It is hard to read a newspaper (my preferred news source) or an online news site without discovering false information. I recently read an NPR article about how to vet news yourself and how to recognize this.1 The vulnerability I felt made me think about protecting my decisions from this reporting and even more, how I can help my patients weed out fake reports.
A year and a half after my mother passed, we still receive mail addressed to her. Ninety-nine percent of this is requesting charitable donations or "health newsletters". I have had difficulty canceling her health newsletter subscriptions that discuss symptoms, various doctors, and opportunities to purchase products that have not been verified by the FDA. The only phone numbers listed connect me to a warehouse for ordering these products. With that said, it is important that consumers have knowledge of credible news sources. Here are a few guidelines to assist in finding this information as it applies to wounds and lymphedema:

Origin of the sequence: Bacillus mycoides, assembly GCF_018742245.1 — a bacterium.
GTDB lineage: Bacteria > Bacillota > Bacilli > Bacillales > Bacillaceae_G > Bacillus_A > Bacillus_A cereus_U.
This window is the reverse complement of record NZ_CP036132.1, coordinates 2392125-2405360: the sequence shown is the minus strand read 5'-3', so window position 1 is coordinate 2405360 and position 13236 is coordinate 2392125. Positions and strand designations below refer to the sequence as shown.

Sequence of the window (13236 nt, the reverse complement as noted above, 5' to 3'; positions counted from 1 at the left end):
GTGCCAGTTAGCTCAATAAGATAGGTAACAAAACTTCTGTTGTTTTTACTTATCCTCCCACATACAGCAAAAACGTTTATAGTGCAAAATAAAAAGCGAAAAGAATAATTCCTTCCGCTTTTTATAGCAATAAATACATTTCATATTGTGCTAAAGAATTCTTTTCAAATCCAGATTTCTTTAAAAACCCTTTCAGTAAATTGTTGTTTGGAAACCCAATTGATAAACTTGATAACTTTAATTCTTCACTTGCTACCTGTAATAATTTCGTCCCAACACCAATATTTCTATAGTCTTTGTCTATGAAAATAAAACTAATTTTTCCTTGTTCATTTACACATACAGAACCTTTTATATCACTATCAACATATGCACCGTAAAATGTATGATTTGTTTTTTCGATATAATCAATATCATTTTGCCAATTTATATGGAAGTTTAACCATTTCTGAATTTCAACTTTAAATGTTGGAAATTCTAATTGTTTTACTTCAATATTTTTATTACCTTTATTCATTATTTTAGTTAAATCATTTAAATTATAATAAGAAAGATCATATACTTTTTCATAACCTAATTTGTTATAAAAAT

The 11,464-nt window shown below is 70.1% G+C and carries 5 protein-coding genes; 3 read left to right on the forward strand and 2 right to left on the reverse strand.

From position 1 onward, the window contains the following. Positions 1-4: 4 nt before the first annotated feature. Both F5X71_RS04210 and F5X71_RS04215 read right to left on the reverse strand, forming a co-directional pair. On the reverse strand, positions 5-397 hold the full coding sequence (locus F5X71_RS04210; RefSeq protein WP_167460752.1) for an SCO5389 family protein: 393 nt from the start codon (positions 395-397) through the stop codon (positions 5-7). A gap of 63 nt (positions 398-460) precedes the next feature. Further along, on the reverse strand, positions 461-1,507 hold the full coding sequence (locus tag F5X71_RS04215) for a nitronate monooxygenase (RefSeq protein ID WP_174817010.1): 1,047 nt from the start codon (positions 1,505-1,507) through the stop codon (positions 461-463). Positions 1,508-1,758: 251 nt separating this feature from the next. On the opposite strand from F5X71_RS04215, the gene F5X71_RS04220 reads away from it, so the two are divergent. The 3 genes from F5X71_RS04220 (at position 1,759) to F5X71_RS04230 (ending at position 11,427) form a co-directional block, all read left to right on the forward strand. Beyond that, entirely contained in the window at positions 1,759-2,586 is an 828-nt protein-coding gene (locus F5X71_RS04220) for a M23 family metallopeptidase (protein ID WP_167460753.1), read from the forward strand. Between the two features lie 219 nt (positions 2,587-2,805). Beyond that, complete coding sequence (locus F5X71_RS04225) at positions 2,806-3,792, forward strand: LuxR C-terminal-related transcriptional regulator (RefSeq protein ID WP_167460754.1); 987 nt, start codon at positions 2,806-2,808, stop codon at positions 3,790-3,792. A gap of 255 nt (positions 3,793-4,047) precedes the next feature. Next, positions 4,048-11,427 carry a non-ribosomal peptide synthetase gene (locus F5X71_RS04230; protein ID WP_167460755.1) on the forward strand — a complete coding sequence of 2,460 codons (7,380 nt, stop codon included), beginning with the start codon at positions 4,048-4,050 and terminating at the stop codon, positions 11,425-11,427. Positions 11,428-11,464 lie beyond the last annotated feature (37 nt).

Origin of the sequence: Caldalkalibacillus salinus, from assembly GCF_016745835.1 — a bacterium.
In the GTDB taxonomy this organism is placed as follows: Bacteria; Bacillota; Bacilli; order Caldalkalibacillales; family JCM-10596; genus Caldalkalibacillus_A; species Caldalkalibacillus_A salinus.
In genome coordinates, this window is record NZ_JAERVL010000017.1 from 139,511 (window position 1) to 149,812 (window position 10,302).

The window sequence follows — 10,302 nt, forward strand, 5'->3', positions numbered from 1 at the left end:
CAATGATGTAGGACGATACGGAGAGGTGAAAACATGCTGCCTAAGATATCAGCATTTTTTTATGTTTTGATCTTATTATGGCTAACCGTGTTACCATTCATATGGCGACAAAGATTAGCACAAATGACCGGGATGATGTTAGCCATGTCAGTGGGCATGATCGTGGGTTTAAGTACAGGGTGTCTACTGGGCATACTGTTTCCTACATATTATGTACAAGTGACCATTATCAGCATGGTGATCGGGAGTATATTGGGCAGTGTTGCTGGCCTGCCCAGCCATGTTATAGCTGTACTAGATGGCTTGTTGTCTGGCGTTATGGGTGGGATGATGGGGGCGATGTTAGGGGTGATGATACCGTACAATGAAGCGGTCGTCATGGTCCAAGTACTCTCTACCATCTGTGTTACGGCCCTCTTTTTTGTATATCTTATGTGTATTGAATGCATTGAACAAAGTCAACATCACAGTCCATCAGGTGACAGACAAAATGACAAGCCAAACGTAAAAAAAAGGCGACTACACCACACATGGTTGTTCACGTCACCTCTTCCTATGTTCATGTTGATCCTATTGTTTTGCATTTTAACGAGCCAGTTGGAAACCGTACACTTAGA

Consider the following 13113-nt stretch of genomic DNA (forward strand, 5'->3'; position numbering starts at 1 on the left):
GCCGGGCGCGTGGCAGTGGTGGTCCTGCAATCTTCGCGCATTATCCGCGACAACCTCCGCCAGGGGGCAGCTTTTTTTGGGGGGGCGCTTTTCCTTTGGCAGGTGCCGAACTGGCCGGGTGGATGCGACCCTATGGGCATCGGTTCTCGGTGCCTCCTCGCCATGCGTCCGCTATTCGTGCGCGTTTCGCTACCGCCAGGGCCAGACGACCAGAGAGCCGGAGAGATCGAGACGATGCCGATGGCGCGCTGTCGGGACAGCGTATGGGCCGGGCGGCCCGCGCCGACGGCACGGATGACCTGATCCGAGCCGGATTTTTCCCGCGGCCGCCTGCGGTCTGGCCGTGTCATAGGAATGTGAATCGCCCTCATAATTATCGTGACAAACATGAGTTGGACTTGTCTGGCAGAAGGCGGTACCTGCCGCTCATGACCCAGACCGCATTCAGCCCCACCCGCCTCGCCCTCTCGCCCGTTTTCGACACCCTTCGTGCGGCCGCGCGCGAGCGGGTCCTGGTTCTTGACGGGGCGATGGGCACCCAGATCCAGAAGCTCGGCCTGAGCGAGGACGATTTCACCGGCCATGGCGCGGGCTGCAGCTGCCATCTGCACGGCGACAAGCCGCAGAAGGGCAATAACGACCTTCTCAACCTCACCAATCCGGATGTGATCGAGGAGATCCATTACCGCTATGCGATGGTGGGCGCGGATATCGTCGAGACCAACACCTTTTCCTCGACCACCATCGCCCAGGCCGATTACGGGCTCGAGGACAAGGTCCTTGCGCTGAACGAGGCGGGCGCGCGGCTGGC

To effectively educate patients, provide this information or offer your own materials and share addresses of reputable websites. Here are a few of my favorite wound education resources online:
1. Davis, W. Fake Or Real? How To Self-Check The News And Get The Facts. National Public Radio [Website]. January 5, 2016. Available at: http://www.npr.org/sections/alltechconsidered/2016/12/05/503581220/fake…. Accessed on January 6, 2017.
About the Author
Janet Wolfson is a wound care and lymphedema educator with ILWTI, and Lymphedema and Wound Care Coordinator at Health South of Ocala with over 30 years of field experience.
The views and opinions expressed in this blog are solely those of the author, and do not represent the views of WoundSource, HMP Global, its affiliates, or subsidiary companies.